Nightmare City

MV5BMjE0ODE5MjUwMF5BMl5BanBnXkFtZTcwODcyNDIyMQ@@._V1_SY317_CR6,0,214,317_Nightmare City (1980)
Director: Umberto Lenzi
Year: 1980
AKA: City of the Walking Dead, Incubo sulla città contaminate

For a detailed look at the film read our Forgotten Gems article.

Exploitative and cheesy, this often overlooked gem by respected Italian director Umberto Lenzi  (Cannibal Ferox, Black Demons) is a forerunner of the running infected “zombie” scene, although this is slightly misleading, although not as misleading as the alternative English title City of the Walking Dead which smacks of a cash-in on the growing zombie craze of the time, when one looks at the literal translation of the Italian title, Nightmare City Contaminated, we are given a slightly more accurate title.

Benefitting from a surprisingly decent cast, including Mel Ferrer (War and Peace and more famously Audrey Hepburn’s one time husband), Francisco Rabal and Hugo Stiglitz (Cemetery of Terror, Survive), it is rumoured that a number of the cast were demanded by the financiers, who wanted the cast to improve the sales prospects of the film rather than for any acting or suitability purposes and sadly (or sometimes hilariously) this shows throughout.

In the film, a renegade reporter Dean Miller (Stiglitz) travels to the airport to wait for the famous doctor, Professor Hagen-Dazs or Haggenbach or something, and while searching for which runway the esteemed Professor will arrive on, an unmarked airplane comes in for an emergency landing, causing the emergency services to respond and surround the plane. Not one to miss the action, Stiglitz and his cameraman cover the scene where the plane opens and the Professor slowly steps out, and stabs a police officer before contaminated disfigured individuals charge out of the plane and a massacre begins as the city starts to fall under the sway of the infected.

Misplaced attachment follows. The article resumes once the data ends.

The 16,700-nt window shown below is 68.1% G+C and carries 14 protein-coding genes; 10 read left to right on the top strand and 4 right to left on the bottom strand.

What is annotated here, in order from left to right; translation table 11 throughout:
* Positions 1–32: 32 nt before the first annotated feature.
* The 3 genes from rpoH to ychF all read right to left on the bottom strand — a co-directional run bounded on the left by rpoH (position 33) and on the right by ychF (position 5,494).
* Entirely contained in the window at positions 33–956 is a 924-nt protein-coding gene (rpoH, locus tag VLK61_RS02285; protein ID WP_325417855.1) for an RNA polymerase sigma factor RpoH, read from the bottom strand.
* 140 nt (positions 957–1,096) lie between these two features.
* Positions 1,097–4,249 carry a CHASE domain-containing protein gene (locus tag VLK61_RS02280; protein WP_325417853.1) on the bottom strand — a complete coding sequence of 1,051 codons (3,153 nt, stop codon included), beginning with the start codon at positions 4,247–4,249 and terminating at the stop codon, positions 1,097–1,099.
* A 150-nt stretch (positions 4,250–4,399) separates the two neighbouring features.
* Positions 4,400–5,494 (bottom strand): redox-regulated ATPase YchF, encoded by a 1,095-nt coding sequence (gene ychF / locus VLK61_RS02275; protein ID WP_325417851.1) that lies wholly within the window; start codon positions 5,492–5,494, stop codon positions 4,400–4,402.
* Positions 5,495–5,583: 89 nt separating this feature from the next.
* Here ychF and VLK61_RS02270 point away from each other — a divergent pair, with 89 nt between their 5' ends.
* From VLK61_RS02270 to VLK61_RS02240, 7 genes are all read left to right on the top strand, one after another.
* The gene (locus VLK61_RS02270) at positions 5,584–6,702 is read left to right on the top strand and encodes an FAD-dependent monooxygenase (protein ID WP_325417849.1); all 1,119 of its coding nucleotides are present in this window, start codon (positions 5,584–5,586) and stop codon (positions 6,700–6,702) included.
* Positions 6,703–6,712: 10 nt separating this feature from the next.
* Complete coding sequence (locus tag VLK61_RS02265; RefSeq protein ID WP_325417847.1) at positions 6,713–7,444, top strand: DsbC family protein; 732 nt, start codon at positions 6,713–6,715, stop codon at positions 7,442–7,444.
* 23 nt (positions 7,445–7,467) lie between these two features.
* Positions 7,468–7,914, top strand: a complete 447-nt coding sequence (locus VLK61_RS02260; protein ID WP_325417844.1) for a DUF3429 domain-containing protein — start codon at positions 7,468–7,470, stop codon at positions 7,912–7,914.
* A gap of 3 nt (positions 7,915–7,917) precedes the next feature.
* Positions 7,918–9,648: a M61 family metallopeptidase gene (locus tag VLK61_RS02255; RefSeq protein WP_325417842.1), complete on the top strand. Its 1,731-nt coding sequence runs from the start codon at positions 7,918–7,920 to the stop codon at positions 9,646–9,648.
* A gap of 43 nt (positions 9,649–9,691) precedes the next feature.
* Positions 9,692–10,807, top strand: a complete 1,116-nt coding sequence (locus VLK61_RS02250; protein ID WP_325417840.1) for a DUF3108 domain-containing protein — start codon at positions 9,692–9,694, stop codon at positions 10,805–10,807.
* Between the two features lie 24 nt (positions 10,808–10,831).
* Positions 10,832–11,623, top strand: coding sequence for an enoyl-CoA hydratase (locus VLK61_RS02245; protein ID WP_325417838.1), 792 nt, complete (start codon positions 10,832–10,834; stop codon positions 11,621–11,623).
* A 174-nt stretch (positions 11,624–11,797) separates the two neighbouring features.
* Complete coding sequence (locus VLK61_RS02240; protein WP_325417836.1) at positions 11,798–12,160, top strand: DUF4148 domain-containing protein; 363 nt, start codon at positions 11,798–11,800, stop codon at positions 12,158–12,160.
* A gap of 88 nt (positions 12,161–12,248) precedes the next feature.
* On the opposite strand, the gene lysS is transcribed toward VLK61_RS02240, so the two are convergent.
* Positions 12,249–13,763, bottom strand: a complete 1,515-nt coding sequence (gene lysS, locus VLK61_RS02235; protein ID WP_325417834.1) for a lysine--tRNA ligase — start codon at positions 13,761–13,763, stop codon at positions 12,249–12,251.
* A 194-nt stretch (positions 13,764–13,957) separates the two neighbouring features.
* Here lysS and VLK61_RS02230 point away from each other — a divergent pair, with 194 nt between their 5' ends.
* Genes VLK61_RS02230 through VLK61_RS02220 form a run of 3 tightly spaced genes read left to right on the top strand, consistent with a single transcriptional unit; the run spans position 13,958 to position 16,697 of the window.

The film itself is an enjoyable and fun romp that never takes itself too seriously despite the constant pensive (or should it be permanently tired) look of Stiglitz, well from what you can see behind the beard anyway. This is not a film that takes itself too seriously and as a zombie fan (which you are if you are reading this) even the most hard-line Romero-zombie fan such as myself, you forgive the fact that these mutants are car-driving, gun toting super strength Toxic Avenger look-a-likes with a penchant for drinking blood and you go with it, and thankfully due to Lenzi’s competence you are rewarded.

While the pacing drops at points, the film ends on a fantastic final 10/15 minutes as Lenzi ramps things up a notch and goes head shot crazy, as well as treating us to a hilarious scene on top of a rollercoaster which is reminiscent of the end of Fulci’s ‘Don’t torture a duckling’, before what is undoubtedly a marmite ending. Watch it and see.

Riddled with errors, convenient and illogical plot gaps, and not to mention no actual zombies in the way that we love, despite all this the film still works and is a must view for fans of the genre pre-dating the likes of 28 Days Later and other modern sprinter/infected films.



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